Interior vegetation

You may enjoy the outdoors and the benefits of your houseplants by setting them up in a shady spot outside. To promote growth, it is recommended to water often and feed with a water-soluble all-purpose fertilizer (20-20-20).


Add extra pine straw or shredded bark mulch around their bases to ease the transition of newly planted trees and shrubs into your garden. In addition, the additional mulch will alleviate stress on the young roots caused by moisture loss and temperature.



To assist your grass in surviving the dry heat, up the mowing height of your mower by an inch and a half. The taller the grass, the less soil is exposed to the sun, the less evaporation occurs, and the fewer weeds there are.


To prevent the water in birdbaths from getting too hot and evaporating too quickly, move them to a shady area. In addition, the presence of cover near the bath, such as a small tree or large shrub, will attract birds to utilize it.



The Upper South is now amid fall vegetable planting. Plant some broccoli, cauliflower, and collard seedlings. Plant seeds for vegetables such as beets, lettuce, English peas, spinach, turnips, and mustard.


Wait to cut the grass until it rains, or you’ve watered it if it’s dry. When grass is already stressed from heat and drought, mowing it only exposes it to more elements.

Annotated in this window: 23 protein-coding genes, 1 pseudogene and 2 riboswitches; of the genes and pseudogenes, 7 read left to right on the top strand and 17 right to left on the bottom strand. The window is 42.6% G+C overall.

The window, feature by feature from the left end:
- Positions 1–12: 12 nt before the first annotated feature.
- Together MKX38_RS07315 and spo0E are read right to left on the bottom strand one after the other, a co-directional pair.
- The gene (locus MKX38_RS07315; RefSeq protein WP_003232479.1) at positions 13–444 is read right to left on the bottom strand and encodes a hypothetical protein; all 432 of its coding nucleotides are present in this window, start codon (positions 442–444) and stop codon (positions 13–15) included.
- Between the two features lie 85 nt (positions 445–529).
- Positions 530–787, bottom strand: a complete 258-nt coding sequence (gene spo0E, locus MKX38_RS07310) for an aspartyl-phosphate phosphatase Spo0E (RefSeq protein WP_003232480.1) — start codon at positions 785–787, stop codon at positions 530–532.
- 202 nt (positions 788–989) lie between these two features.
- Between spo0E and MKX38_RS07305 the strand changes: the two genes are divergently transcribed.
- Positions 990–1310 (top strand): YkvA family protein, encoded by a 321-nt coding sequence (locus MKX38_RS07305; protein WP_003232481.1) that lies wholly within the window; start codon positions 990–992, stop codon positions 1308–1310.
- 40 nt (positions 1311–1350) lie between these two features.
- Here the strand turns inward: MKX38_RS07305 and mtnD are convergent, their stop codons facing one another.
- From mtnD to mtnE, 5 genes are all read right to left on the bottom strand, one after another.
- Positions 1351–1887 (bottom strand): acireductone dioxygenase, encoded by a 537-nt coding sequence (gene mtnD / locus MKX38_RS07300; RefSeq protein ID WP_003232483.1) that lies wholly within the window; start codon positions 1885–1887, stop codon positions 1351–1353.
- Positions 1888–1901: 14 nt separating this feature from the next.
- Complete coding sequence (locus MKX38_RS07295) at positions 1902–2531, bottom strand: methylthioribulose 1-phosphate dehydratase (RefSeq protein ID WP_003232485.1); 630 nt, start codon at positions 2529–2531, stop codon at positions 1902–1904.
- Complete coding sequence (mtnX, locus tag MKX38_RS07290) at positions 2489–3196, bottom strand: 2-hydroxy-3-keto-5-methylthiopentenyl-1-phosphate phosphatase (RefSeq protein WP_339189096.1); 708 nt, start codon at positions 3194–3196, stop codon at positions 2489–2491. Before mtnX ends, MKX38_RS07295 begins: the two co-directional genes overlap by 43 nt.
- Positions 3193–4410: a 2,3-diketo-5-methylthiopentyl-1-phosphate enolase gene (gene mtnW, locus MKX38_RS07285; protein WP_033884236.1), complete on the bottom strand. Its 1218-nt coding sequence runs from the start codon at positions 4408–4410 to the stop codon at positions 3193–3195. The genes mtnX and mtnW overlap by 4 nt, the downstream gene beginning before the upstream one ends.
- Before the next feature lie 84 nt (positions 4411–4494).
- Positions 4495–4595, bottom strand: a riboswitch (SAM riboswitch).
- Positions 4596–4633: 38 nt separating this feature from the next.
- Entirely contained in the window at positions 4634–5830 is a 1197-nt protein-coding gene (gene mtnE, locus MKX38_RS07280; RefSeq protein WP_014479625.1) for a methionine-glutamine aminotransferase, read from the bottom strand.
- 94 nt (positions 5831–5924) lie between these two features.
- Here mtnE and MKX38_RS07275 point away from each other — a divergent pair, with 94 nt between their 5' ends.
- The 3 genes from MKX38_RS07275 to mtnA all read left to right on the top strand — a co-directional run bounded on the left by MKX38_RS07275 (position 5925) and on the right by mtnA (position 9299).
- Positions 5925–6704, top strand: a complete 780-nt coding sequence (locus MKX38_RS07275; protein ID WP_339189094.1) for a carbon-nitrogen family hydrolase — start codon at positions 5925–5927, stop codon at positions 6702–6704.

Daylilies and Irises

These perennials that bloom in the spring should be divided right now. Any overcrowded clumps that aren’t producing as many flowers as they once should be dug up. It is important to divide tubers and roots and remove any diseased parts.

When replanting, choose the younger, stronger pieces. To amend the soil for new beds, composted pine bark and sphagnum peat moss should be added to a depth of eight to ten inches.



Get started this month on planting your trees and bushes. They need time to establish themselves before spring, so planting in the fall is ideal.


Because of the decrease in temperature, less water is required to keep plants alive. Regulate how often you water the grass, the borders, and the containers. It’s important to keep an eye on storage containers because they can easily fill up with water.



If you want a green lawn this winter, overseed your warm-season grasses like centipede or Bermuda with annual ryegrass.

Bedspreads in Various Colors

Clear the soil of dying annuals and plant your cool-season annuals immediately. Before planting, prepare the soil by incorporating a slow-release fertilizer and organic matter (such as composted pine bark) and then tilling the area.

Vegetation in the Autumn